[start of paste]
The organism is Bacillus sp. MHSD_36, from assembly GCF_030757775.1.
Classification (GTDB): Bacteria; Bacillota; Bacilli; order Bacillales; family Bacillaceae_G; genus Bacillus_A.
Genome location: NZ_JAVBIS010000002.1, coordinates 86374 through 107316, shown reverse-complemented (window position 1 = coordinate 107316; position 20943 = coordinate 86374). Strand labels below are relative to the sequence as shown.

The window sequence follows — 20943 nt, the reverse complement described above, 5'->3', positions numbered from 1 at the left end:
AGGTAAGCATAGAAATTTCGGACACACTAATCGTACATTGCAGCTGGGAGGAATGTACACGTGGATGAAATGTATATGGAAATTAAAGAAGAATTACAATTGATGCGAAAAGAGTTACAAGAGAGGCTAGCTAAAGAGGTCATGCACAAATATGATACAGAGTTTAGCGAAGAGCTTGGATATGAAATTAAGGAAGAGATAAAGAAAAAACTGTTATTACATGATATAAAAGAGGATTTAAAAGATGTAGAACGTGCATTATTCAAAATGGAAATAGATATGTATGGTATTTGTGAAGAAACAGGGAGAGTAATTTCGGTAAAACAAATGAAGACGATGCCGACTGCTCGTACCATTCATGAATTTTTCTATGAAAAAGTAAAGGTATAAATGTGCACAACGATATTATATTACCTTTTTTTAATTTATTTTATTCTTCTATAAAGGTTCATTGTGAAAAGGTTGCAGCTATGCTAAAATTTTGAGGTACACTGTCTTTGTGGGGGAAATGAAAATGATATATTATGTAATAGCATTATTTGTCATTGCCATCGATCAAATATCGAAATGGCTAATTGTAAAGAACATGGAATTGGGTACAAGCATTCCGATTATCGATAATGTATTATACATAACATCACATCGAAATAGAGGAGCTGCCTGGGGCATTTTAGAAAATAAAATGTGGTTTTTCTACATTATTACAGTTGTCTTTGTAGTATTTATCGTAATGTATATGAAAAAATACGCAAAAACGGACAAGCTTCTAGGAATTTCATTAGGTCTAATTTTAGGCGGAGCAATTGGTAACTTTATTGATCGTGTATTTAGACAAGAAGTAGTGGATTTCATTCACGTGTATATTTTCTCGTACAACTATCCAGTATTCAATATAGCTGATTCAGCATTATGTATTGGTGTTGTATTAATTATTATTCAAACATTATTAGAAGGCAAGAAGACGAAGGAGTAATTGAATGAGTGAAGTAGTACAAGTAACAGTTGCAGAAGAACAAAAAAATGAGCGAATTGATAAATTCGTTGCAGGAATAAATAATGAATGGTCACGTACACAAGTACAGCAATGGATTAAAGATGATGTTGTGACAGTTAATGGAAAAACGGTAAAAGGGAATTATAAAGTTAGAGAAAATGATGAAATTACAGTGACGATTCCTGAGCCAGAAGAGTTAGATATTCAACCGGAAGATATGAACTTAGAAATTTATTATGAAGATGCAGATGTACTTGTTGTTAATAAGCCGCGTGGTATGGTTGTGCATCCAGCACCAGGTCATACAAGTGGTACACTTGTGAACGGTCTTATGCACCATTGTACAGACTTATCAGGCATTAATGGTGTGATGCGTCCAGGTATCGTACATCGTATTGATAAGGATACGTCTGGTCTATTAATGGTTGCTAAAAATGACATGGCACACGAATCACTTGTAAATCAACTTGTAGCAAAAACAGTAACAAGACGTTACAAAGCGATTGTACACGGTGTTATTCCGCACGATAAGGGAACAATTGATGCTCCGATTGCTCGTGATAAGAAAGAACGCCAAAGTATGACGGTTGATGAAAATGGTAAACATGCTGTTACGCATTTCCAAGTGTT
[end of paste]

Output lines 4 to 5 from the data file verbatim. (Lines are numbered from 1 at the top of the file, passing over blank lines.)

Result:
The window sequence follows — 20943 nt, the reverse complement described above, 5'->3', positions numbered from 1 at the left end:
AGGTAAGCATAGAAATTTCGGACACACTAATCGTACATTGCAGCTGGGAGGAATGTACACGTGGATGAAATGTATATGGAAATTAAAGAAGAATTACAATTGATGCGAAAAGAGTTACAAGAGAGGCTAGCTAAAGAGGTCATGCACAAATATGATACAGAGTTTAGCGAAGAGCTTGGATATGAAATTAAGGAAGAGATAAAGAAAAAACTGTTATTACATGATATAAAAGAGGATTTAAAAGATGTAGAACGTGCATTATTCAAAATGGAAATAGATATGTATGGTATTTGTGAAGAAACAGGGAGAGTAATTTCGGTAAAACAAATGAAGACGATGCCGACTGCTCGTACCATTCATGAATTTTTCTATGAAAAAGTAAAGGTATAAATGTGCACAACGATATTATATTACCTTTTTTTAATTTATTTTATTCTTCTATAAAGGTTCATTGTGAAAAGGTTGCAGCTATGCTAAAATTTTGAGGTACACTGTCTTTGTGGGGGAAATGAAAATGATATATTATGTAATAGCATTATTTGTCATTGCCATCGATCAAATATCGAAATGGCTAATTGTAAAGAACATGGAATTGGGTACAAGCATTCCGATTATCGATAATGTATTATACATAACATCACATCGAAATAGAGGAGCTGCCTGGGGCATTTTAGAAAATAAAATGTGGTTTTTCTACATTATTACAGTTGTCTTTGTAGTATTTATCGTAATGTATATGAAAAAATACGCAAAAACGGACAAGCTTCTAGGAATTTCATTAGGTCTAATTTTAGGCGGAGCAATTGGTAACTTTATTGATCGTGTATTTAGACAAGAAGTAGTGGATTTCATTCACGTGTATATTTTCTCGTACAACTATCCAGTATTCAATATAGCTGATTCAGCATTATGTATTGGTGTTGTATTAATTATTATTCAAACATTATTAGAAGGCAAGAAGACGAAGGAGTAATTGAATGAGTGAAGTAGTACAAGTAACAGTTGCAGAAGAACAAAAAAATGAGCGAATTGATAAATTCGTTGCAGGAATAAATAATGAATGGTCACGTACACAAGTACAGCAATGGATTAAAGATGATGTTGTGACAGTTAATGGAAAAACGGTAAAAGGGAATTATAAAGTTAGAGAAAATGATGAAATTACAGTGACGATTCCTGAGCCAGAAGAGTTAGATATTCAACCGGAAGATATGAACTTAGAAATTTATTATGAAGATGCAGATGTACTTGTTGTTAATAAGCCGCGTGGTATGGTTGTGCATCCAGCACCAGGTCATACAAGTGGTACACTTGTGAACGGTCTTATGCACCATTGTACAGACTTATCAGGCATTAATGGTGTGATGCGTCCAGGTATCGTACATCGTATTGATAAGGATACGTCTGGTCTATTAATGGTTGCTAAAAATGACATGGCACACGAATCACTTGTAAATCAACTTGTAGCAAAAACAGTAACAAGACGTTACAAAGCGATTGTACACGGTGTTATTCCGCACGATAAGGGAACAATTGATGCTCCGATTGCTCGTGATAAGAAAGAACGCCAAAGTATGACGGTTGATGAAAATGGTAAACATGCTGTTACGCATTTCCAAGTGTT